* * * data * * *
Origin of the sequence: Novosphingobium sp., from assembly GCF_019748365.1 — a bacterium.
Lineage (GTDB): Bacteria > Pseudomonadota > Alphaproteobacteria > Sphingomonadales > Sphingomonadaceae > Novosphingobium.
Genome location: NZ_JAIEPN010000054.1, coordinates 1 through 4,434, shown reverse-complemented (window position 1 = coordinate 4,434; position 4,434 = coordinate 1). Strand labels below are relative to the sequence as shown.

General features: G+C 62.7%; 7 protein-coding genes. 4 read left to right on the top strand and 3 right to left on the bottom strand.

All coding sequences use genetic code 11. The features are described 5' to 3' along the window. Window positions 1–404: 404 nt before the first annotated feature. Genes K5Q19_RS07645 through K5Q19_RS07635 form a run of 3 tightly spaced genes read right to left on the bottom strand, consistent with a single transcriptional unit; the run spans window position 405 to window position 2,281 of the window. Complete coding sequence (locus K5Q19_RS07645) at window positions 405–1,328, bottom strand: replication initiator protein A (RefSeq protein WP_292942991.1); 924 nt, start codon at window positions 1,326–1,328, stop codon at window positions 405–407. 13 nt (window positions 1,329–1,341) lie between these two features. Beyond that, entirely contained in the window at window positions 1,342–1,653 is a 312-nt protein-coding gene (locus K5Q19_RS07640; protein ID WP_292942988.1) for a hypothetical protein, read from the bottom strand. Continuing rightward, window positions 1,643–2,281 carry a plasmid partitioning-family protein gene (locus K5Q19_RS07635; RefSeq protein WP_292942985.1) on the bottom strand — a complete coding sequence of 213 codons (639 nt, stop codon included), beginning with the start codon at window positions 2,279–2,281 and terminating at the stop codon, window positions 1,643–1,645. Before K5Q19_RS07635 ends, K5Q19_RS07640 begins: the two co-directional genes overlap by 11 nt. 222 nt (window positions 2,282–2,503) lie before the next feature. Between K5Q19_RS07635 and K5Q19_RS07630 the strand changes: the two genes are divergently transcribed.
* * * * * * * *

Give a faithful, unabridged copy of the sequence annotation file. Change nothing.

Origin of the sequence: Novosphingobium sp., from assembly GCF_019748365.1 — a bacterium.
Lineage (GTDB): Bacteria > Pseudomonadota > Alphaproteobacteria > Sphingomonadales > Sphingomonadaceae > Novosphingobium.
Genome location: NZ_JAIEPN010000054.1, coordinates 1 through 4,434, shown reverse-complemented (window position 1 = coordinate 4,434; position 4,434 = coordinate 1). Strand labels below are relative to the sequence as shown.

General features: G+C 62.7%; 7 protein-coding genes. 4 read left to right on the top strand and 3 right to left on the bottom strand.

All coding sequences use genetic code 11. The features are described 5' to 3' along the window. Window positions 1–404: 404 nt before the first annotated feature. Genes K5Q19_RS07645 through K5Q19_RS07635 form a run of 3 tightly spaced genes read right to left on the bottom strand, consistent with a single transcriptional unit; the run spans window position 405 to window position 2,281 of the window. Complete coding sequence (locus K5Q19_RS07645) at window positions 405–1,328, bottom strand: replication initiator protein A (RefSeq protein WP_292942991.1); 924 nt, start codon at window positions 1,326–1,328, stop codon at window positions 405–407. 13 nt (window positions 1,329–1,341) lie between these two features. Beyond that, entirely contained in the window at window positions 1,342–1,653 is a 312-nt protein-coding gene (locus K5Q19_RS07640; protein ID WP_292942988.1) for a hypothetical protein, read from the bottom strand. Continuing rightward, window positions 1,643–2,281 carry a plasmid partitioning-family protein gene (locus K5Q19_RS07635; RefSeq protein WP_292942985.1) on the bottom strand — a complete coding sequence of 213 codons (639 nt, stop codon included), beginning with the start codon at window positions 2,279–2,281 and terminating at the stop codon, window positions 1,643–1,645. Before K5Q19_RS07635 ends, K5Q19_RS07640 begins: the two co-directional genes overlap by 11 nt. 222 nt (window positions 2,282–2,503) lie before the next feature. Between K5Q19_RS07635 and K5Q19_RS07630 the strand changes: the two genes are divergently transcribed.